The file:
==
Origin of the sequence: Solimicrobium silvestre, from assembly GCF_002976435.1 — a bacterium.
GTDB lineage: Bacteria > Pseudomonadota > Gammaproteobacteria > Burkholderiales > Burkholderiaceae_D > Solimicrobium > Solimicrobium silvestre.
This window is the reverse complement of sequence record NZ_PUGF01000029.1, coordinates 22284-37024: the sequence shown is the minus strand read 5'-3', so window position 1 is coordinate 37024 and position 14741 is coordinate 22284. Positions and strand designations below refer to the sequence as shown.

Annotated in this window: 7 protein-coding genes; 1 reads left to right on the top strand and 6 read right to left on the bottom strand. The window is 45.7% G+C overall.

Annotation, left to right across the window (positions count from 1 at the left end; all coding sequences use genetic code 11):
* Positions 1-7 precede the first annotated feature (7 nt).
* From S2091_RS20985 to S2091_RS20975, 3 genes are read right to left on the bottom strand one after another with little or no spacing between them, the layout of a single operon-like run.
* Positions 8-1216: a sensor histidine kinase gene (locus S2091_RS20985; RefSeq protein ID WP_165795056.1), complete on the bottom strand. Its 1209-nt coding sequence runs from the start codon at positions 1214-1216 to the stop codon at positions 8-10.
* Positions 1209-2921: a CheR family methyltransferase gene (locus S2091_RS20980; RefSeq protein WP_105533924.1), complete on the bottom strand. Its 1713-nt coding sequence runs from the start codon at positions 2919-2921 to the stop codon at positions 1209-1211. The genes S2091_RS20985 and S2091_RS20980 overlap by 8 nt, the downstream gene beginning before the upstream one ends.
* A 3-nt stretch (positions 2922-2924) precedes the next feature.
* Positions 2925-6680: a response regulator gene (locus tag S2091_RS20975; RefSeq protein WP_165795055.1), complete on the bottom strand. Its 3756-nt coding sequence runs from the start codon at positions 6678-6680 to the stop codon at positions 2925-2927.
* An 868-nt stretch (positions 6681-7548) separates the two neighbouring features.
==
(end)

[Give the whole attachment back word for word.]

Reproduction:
Origin of the sequence: Solimicrobium silvestre, from assembly GCF_002976435.1 — a bacterium.
GTDB lineage: Bacteria > Pseudomonadota > Gammaproteobacteria > Burkholderiales > Burkholderiaceae_D > Solimicrobium > Solimicrobium silvestre.
This window is the reverse complement of sequence record NZ_PUGF01000029.1, coordinates 22284-37024: the sequence shown is the minus strand read 5'-3', so window position 1 is coordinate 37024 and position 14741 is coordinate 22284. Positions and strand designations below refer to the sequence as shown.

Annotated in this window: 7 protein-coding genes; 1 reads left to right on the top strand and 6 read right to left on the bottom strand. The window is 45.7% G+C overall.

Annotation, left to right across the window (positions count from 1 at the left end; all coding sequences use genetic code 11):
* Positions 1-7 precede the first annotated feature (7 nt).
* From S2091_RS20985 to S2091_RS20975, 3 genes are read right to left on the bottom strand one after another with little or no spacing between them, the layout of a single operon-like run.
* Positions 8-1216: a sensor histidine kinase gene (locus S2091_RS20985; RefSeq protein ID WP_165795056.1), complete on the bottom strand. Its 1209-nt coding sequence runs from the start codon at positions 1214-1216 to the stop codon at positions 8-10.
* Positions 1209-2921: a CheR family methyltransferase gene (locus S2091_RS20980; RefSeq protein WP_105533924.1), complete on the bottom strand. Its 1713-nt coding sequence runs from the start codon at positions 2919-2921 to the stop codon at positions 1209-1211. The genes S2091_RS20985 and S2091_RS20980 overlap by 8 nt, the downstream gene beginning before the upstream one ends.
* A 3-nt stretch (positions 2922-2924) precedes the next feature.
* Positions 2925-6680: a response regulator gene (locus tag S2091_RS20975; RefSeq protein WP_165795055.1), complete on the bottom strand. Its 3756-nt coding sequence runs from the start codon at positions 6678-6680 to the stop codon at positions 2925-2927.
* An 868-nt stretch (positions 6681-7548) separates the two neighbouring features.